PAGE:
Dynamics of a Soft Contractile Body on a Hard Support

  • A. Tatone
  • A. Di Egidio
  • A. Contento
Part of the Lecture Notes in Applied and Computational Mechanics book series (LNACM, volume 58)


The motion of a soft and contractile body on a hard support is described by fields of short range contact forces. Besides repulsion these forces are able to describe also viscous friction, damping and adhesion allowing the body to have complex motions which look rather realistic. The contractility is used to make the body behave like a living body with some basic locomotion capabilities. The simulated motions, showing jumping or crawling, are driven either by a contraction or by a contractile couple. Although only homogeneous deformations are allowed, the model arises from a general theory of remodeling in finite elasticity. The body is made of a viscoelastic incompressible neo-Hookean material.


Contact Force Rigid Support Dissipation Inequality Reference Shape Contact Traction 
These keywords were added by machine and not by the authors. This process is experimental and the keywords may be updated as the learning algorithm improves.


Unable to display preview. Download preview PDF.

Unable to display preview. Download preview PDF.


  1. 1.
    Argento, C., Jagota, A., Carter, W.C.: Surface formulation for molecular interactions of macroscopic bodies. J. Mech. Phys. Solids 45, 1161–1183 (1997)CrossRefMathSciNetGoogle Scholar
  2. 2.
    Contento, A., Di Egidio, A., Dziedzic, J., Tatone, A.: Modeling the contact of stiff and soft bodies with a rigid support by short range force fields. TASK Quarterly 13, 1001–1027 (2009)Google Scholar
  3. 3.
    Di Carlo, A., Quiligotti, S.: Growth and balance. Mech. Res. Comm. 29, 449–456 (2002)CrossRefMathSciNetGoogle Scholar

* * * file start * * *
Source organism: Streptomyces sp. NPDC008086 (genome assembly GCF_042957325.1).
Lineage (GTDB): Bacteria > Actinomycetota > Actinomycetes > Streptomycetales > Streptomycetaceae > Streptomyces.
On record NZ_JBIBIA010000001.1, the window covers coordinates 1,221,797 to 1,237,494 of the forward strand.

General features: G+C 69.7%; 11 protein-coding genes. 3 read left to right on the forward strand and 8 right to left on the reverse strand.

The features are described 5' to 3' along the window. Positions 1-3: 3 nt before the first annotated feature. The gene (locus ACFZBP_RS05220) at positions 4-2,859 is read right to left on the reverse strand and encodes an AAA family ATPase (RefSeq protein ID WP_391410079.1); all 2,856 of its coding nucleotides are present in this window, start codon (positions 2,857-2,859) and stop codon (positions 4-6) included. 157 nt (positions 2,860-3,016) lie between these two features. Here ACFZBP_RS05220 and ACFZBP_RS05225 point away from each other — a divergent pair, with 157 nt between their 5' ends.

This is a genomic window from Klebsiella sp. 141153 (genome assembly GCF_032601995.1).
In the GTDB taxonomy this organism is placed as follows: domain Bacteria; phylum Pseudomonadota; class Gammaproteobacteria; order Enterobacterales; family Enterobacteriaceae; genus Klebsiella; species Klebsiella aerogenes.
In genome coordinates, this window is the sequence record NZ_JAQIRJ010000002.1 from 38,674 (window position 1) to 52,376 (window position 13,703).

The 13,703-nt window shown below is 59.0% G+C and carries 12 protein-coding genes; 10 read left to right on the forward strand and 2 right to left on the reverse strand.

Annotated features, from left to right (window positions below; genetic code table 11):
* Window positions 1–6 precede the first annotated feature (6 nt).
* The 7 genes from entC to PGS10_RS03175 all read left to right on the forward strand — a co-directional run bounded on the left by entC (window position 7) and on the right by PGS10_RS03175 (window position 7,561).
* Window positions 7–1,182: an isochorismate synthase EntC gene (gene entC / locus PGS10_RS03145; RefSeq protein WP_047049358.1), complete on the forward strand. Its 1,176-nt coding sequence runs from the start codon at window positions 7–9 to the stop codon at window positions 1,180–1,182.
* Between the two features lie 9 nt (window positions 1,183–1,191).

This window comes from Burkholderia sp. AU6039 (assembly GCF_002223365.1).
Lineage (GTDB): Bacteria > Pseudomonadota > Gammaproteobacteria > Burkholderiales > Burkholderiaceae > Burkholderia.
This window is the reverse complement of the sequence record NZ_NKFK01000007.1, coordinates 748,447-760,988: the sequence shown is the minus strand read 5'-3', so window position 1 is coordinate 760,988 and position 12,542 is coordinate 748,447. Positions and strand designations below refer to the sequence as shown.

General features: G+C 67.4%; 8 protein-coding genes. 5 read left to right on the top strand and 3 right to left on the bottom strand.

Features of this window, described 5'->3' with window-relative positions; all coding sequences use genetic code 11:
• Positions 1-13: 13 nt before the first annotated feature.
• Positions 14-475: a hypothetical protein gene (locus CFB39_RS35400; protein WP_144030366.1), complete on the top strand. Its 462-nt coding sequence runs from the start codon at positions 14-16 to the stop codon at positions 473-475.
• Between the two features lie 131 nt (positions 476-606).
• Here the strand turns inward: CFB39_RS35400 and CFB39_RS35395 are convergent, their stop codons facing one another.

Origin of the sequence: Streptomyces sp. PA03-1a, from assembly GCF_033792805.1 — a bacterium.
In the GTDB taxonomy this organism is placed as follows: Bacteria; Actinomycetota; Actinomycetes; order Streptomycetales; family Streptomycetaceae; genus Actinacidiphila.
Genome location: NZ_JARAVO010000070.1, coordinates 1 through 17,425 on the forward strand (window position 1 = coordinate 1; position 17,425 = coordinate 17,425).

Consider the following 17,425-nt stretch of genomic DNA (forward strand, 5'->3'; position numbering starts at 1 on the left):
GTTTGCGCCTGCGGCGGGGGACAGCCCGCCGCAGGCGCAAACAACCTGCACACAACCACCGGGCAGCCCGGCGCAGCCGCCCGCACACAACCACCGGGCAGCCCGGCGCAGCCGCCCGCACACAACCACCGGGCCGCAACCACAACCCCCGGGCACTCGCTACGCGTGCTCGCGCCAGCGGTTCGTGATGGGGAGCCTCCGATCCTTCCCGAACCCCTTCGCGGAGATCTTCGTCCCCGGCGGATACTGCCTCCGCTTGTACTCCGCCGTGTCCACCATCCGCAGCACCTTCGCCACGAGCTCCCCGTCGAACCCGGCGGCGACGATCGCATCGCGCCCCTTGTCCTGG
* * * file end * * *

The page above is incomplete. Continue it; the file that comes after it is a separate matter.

4. 4.
    Gao, J., Luedtke, W.D., Gourdon, D., Ruths, M., Israelachvili, J.N., Landman, U.: Frictional forces and Amontons’ law: From the molecular to the macroscopic scale. J. Phys. Chem. B 108, 3410–3425 (2004), doi:10.1021/jp036362l.CrossRefGoogle Scholar
  5. 5.
    Germain, P.: The method of virtual power in continuum mechanics. Part 2: Microstructure. SIAM J. Appl. Math. 25, 556–575 (1973)zbMATHCrossRefMathSciNetGoogle Scholar
  6. 6.
    Greenwood, J.A.: Adhesion of elastic spheres. Proc. R. Soc. Lond. A 453, 1277–1297 (1997), doi:10.1098/rspa.1997.0070zbMATHCrossRefMathSciNetGoogle Scholar
  7. 7.
    Gurtin, M.E.: A gradient theory of single-crystal viscoplasticity that accounts for geometrically necessary dislocations. J. Mech. Phys. Solids 50, 5–32 (2002)zbMATHCrossRefMathSciNetGoogle Scholar
  8. 8.
    Johnson, K.L., Kendall, K., Roberts, A.D.: Surface energy and the contact of elastic solids. Proc. R. Soc. Lond. A 324, 301–313 (1971), CrossRefGoogle Scholar
  9. 9.
    Mogilner, A.: Mathematics of cell motility: Have we got its number? J. Math. Biol. 58, 105–134 (2009)zbMATHCrossRefMathSciNetGoogle Scholar
  10. 10.
    Muller, V.M., Yushchenko, S.V., Derjaguin, B.V.: On the influence of molecular forces on the deformation of an elastic sphere and its sticking to a rigid plane. J. Colloid Interface Sci. 77, 91–101 (1980), doi:10.1016/0021-9797(80)90419-1CrossRefGoogle Scholar
  11. 11.
    Nardinocchi, P., Teresi, L.: On the active response of soft living tissues. J. Elasticity 88, 27–39 (2007)zbMATHCrossRefMathSciNetGoogle Scholar
  12. 12.
    Sauer, R.A., Li, S.: A contact mechanics model for quasi-continua. Int. J. Numer. Meth. Engng. 71, 931–962 (2007)zbMATHCrossRefMathSciNetGoogle Scholar
  13. 13.
    Sauer, R.A., Wriggers, P.: Formulation and analysis of a three-dimensional finite element implementation for adhesive contact at the nanoscale. Comp. Meth. Appl. Mech. Engng. 198, 3871–3883 (2009)CrossRefMathSciNetGoogle Scholar
  14. 14.
    Spolenak, R., Gorb, S., Gao, H., Arzt, E.: Effects of contact shape on the scaling of biological attachments. Proc. R. Soc. Lond. A 461, 305–319 (2005)CrossRefGoogle Scholar
  15. 15.
    Wriggers, P.: Computational Contact Mechanics. John Wiley & Sons, Chichester (2006)zbMATHCrossRefGoogle Scholar
  16. 16.
    Yu, N., Polycarpou, A.A.: Adhesive contact based on the Lennard–Jones potential: A correction to the value of the equilibrium distance as used in the potential. J. Colloid Interface Sci. 278, 428–435 (2004)CrossRefGoogle Scholar

Copyright information

© Springer-Verlag Berlin Heidelberg 2011

Authors and Affiliations

  • A. Tatone
    • 1
  • A. Di Egidio
    • 1
  • A. Contento
    • 1
  1. 1.Department of Structural, Hydraulic and Geotechnical EngineeringUniversity of L’AquilaL’AquilaItaly

Personalised recommendations